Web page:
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For Manassas Resident, Cockrell, Wellington Roadwork a 'Blessing and a Malediction'

A life-long Manassas resident lives at the epicenter of three game-changing road projects.

Gwonda Gaskins arrived home on a recent Friday night, opened the car door to get out and promptly almost fell into a hole in her yard.

The hole is a new feature in the landscape of her lawn, compliments of crews working on the Cockrell Road widening and sidewalk project in Manassas.

“Right now the yard is just all pulled up,” Gaskins said. “I was like, ‘What in the world?’”

The city purchased 12 feet of her front yard for the project earlier this year, so the work was expected, but it is still an inconvenience, she said.

The city also purchased land from four other owners, Manassas City Utility Director Michael Moon said.

With all the rain this week, she fears a landslide of sorts from the pile of dirt beside the hole she nearly fell into, Gaskins said last week.

“Good thing I saw the orange cones around it,” she said.

Lately she's been particularly worried about the huge ditch crews have dug in front of her house.

“It’s that ditch … if it keeps raining that ditch is going to fill up with water,” Gaskins said on Wednesday.  “I have to squeeze by, just to get to my front porch. They have a fence there, they have it blocked for our protection.”

The work on Cockrell Road is a revenue-sharing project between the city and the state through the Virginia Department of Transportation, Moon said.

The city is managing the construction portion of the project, he added.

The area around Gaskins' modest home is—and has been for some time—at epicenter for road projects.

Most recently the gray two-story stands as a silent witness to a new bridge slowly rising in the distance. VDOT engineers told the Manassas City Council in September that the Wellington Road/Route 28 overpass project is expected to extend pass the original completion date of next month and run into next year, because of a miscalculation.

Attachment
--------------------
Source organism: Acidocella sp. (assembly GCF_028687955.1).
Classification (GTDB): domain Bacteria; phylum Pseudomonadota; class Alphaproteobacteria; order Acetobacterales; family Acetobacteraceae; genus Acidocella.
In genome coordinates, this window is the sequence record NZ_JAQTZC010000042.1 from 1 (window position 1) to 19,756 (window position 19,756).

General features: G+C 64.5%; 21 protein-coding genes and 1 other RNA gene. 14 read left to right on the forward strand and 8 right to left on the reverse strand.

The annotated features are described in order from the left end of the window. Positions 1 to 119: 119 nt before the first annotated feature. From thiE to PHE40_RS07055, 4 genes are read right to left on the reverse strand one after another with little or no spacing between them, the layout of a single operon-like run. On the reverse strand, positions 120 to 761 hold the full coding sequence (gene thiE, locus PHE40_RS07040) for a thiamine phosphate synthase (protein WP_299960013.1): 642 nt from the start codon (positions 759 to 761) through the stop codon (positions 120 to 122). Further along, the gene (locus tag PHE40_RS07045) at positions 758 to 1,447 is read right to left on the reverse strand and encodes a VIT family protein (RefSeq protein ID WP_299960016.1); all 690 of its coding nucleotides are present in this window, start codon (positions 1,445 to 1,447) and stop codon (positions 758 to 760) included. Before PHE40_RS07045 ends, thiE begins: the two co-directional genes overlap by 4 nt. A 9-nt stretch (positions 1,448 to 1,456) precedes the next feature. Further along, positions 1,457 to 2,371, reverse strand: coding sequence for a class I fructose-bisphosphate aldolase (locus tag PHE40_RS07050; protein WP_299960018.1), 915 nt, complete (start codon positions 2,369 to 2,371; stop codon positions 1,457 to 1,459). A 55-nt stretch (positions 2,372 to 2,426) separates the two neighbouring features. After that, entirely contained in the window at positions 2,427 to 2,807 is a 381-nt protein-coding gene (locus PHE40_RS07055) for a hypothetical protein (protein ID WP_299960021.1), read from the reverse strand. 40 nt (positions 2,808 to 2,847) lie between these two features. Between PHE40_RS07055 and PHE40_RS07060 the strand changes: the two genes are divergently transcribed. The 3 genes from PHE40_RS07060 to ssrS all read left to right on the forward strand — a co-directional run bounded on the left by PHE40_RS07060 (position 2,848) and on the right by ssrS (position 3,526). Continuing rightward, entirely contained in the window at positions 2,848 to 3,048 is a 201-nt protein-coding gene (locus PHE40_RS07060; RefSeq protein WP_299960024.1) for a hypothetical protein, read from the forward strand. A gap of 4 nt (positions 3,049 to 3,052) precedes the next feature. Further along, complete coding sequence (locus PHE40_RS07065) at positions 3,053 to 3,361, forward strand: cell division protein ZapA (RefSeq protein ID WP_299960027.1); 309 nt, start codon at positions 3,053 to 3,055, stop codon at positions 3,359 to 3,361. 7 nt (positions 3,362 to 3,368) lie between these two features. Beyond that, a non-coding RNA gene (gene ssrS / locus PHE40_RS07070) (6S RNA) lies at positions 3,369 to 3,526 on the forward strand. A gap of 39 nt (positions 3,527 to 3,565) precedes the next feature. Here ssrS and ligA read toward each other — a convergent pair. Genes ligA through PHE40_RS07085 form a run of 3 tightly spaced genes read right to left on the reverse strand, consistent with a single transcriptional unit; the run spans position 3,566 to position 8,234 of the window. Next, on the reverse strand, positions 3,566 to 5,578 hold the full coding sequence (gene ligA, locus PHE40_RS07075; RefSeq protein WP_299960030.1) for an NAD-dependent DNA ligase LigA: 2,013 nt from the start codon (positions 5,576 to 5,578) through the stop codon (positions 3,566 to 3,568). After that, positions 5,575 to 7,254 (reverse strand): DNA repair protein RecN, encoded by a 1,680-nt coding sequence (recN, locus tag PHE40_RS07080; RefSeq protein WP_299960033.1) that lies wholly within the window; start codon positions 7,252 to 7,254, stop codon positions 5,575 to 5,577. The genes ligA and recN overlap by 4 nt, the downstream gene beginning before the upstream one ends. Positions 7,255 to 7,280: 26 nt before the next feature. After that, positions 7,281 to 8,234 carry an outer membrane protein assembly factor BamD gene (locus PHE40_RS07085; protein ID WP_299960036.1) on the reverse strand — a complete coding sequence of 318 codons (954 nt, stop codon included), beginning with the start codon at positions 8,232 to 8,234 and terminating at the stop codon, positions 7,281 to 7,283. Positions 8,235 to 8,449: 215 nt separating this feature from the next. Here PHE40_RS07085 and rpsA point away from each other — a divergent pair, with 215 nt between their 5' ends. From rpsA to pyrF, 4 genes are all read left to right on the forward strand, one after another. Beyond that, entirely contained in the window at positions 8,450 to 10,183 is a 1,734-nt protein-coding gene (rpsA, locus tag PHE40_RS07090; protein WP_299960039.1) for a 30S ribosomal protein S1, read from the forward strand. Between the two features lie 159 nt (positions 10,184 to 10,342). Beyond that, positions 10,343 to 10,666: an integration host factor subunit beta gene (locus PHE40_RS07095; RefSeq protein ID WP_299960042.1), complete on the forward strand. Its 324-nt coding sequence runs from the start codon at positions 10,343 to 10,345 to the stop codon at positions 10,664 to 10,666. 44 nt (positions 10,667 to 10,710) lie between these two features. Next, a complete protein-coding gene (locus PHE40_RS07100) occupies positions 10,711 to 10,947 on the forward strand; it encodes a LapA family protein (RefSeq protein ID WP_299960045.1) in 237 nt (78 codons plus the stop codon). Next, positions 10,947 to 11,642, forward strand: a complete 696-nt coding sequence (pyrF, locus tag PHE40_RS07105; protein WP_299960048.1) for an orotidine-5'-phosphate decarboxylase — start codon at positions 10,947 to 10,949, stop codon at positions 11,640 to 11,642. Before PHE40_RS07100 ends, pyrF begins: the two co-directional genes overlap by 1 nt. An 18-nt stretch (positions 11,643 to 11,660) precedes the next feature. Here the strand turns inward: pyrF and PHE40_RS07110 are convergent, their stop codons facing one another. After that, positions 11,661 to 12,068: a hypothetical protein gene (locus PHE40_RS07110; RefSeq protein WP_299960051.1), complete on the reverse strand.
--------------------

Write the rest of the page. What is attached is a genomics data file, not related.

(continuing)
Moon said VDOT employees haven't specified an exact completion date, but do expect it to be substantially completed in November.

There are some items such as grating that may carry over into next year, Moon said.

City council members have complained that the area around the bridge is dangerous to motorists, especially the area near the bottom of the bridge heading south on Route 28 into Old Town Manassas.

It isn’t dangerous, said Gaskins, who grew up on Cockrell Road; you just have to pay attention, she added.

But what is dangerous is the newly reconstructed intersection of Cockrell and Ashton Avenue near her home. She’s seen a lot of near-crashes there, Gaskins said.

“I don’t understand why they wouldn’t put a four-way stop there?” she said.

The area is also home to the recently-completed Wellington Road widening project. The widening was also a joint project of the city and VDOT, Moon said.

Earlier this year crews cut down trees and had to dig up her late mother’s plants as part of their work on Cockrell Road, said Gaskins, an avid gardener.

“I said to them, ‘These are my mom’s plants, my mom planted those.’ They were really nice about it and they put them all back down even better than they were before,” she said.

The city plans to build a sidewalk from the corner of Ashton Avenue and past her home; city officials told her brother that phase would take about a month, Gaskins said.

The city also plans to add curb parking, Moon said.

Gaskins said she's not too excited about the curb parking right across from her house, because someone could look directly into her home from a parked car.

But not all of the changes are bad, she said.  “It’s a blessing and malediction,” she added, laughing.

The blessing? The once-hanging utility lines are now all buried and the sidewalk will be extended, she said.

And perhaps best of all, the city also promised her a new driveway. She plans to go home and check the contract for that clause again to make sure it’s there, Gaskins said.

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